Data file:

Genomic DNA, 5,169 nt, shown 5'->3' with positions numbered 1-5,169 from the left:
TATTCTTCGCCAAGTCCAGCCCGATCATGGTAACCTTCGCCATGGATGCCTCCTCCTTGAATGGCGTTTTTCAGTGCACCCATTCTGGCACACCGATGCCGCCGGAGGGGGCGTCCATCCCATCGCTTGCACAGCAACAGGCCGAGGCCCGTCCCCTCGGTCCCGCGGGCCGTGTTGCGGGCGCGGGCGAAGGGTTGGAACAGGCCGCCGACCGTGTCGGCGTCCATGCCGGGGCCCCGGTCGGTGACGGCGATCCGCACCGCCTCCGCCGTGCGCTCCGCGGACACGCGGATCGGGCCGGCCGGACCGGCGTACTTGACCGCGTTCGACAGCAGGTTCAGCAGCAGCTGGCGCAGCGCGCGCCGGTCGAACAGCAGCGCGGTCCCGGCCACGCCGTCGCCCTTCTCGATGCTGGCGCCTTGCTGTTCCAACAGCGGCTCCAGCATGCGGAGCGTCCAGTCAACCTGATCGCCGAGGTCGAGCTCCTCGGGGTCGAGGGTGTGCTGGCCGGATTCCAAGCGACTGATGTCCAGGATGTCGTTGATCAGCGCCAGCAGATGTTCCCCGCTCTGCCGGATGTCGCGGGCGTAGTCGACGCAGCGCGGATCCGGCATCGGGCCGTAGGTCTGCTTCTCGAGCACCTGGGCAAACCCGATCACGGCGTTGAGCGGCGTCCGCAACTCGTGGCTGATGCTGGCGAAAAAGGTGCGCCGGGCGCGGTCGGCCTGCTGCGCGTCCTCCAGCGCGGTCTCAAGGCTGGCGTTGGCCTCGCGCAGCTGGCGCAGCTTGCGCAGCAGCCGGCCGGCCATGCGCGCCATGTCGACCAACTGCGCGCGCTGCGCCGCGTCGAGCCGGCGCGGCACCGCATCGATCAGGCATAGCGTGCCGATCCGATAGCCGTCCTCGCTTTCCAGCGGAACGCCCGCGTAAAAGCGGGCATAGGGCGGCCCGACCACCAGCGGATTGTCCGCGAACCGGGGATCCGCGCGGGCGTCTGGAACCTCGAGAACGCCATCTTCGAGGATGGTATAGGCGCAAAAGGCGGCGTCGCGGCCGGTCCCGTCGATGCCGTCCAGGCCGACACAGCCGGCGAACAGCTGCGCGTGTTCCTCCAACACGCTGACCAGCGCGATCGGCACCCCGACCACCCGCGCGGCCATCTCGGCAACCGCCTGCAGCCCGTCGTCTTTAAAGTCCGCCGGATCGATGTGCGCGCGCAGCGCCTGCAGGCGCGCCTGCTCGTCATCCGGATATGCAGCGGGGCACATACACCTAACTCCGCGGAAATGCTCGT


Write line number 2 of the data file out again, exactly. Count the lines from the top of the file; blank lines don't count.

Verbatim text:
TATTCTTCGCCAAGTCCAGCCCGATCATGGTAACCTTCGCCATGGATGCCTCCTCCTTGAATGGCGTTTTTCAGTGCACCCATTCTGGCACACCGATGCCGCCGGAGGGGGCGTCCATCCCATCGCTTGCACAGCAACAGGCCGAGGCCCGTCCCCTCGGTCCCGCGGGCCGTGTTGCGGGCGCGGGCGAAGGGTTGGAACAGGCCGCCGACCGTGTCGGCGTCCATGCCGGGGCCCCGGTCGGTGACGGCGATCCGCACCGCCTCCGCCGTGCGCTCCGCGGACACGCGGATCGGGCCGGCCGGACCGGCGTACTTGACCGCGTTCGACAGCAGGTTCAGCAGCAGCTGGCGCAGCGCGCGCCGGTCGAACAGCAGCGCGGTCCCGGCCACGCCGTCGCCCTTCTCGATGCTGGCGCCTTGCTGTTCCAACAGCGGCTCCAGCATGCGGAGCGTCCAGTCAACCTGATCGCCGAGGTCGAGCTCCTCGGGGTCGAGGGTGTGCTGGCCGGATTCCAAGCGACTGATGTCCAGGATGTCGTTGATCAGCGCCAGCAGATGTTCCCCGCTCTGCCGGATGTCGCGGGCGTAGTCGACGCAGCGCGGATCCGGCATCGGGCCGTAGGTCTGCTTCTCGAGCACCTGGGCAAACCCGATCACGGCGTTGAGCGGCGTCCGCAACTCGTGGCTGATGCTGGCGAAAAAGGTGCGCCGGGCGCGGTCGGCCTGCTGCGCGTCCTCCAGCGCGGTCTCAAGGCTGGCGTTGGCCTCGCGCAGCTGGCGCAGCTTGCGCAGCAGCCGGCCGGCCATGCGCGCCATGTCGACCAACTGCGCGCGCTGCGCCGCGTCGAGCCGGCGCGGCACCGCATCGATCAGGCATAGCGTGCCGATCCGATAGCCGTCCTCGCTTTCCAGCGGAACGCCCGCGTAAAAGCGGGCATAGGGCGGCCCGACCACCAGCGGATTGTCCGCGAACCGGGGATCCGCGCGGGCGTCTGGAACCTCGAGAACGCCATCTTCGAGGATGGTATAGGCGCAAAAGGCGGCGTCGCGGCCGGTCCCGTCGATGCCGTCCAGGCCGACACAGCCGGCGAACAGCTGCGCGTGTTCCTCCAACACGCTGACCAGCGCGATCGGCACCCCGACCACCCGCGCGGCCATCTCGGCAACCGCCTGCAGCCCGTCGTCTTTAAAGTCCGCCGGATCGATGTGCGCGCGCAGCGCCTGCAGGCGCGCCTGCTCGTCATCCGGATATGCAGCGGGGCACATACACCTAACTCCGCGGAAATGCTCGT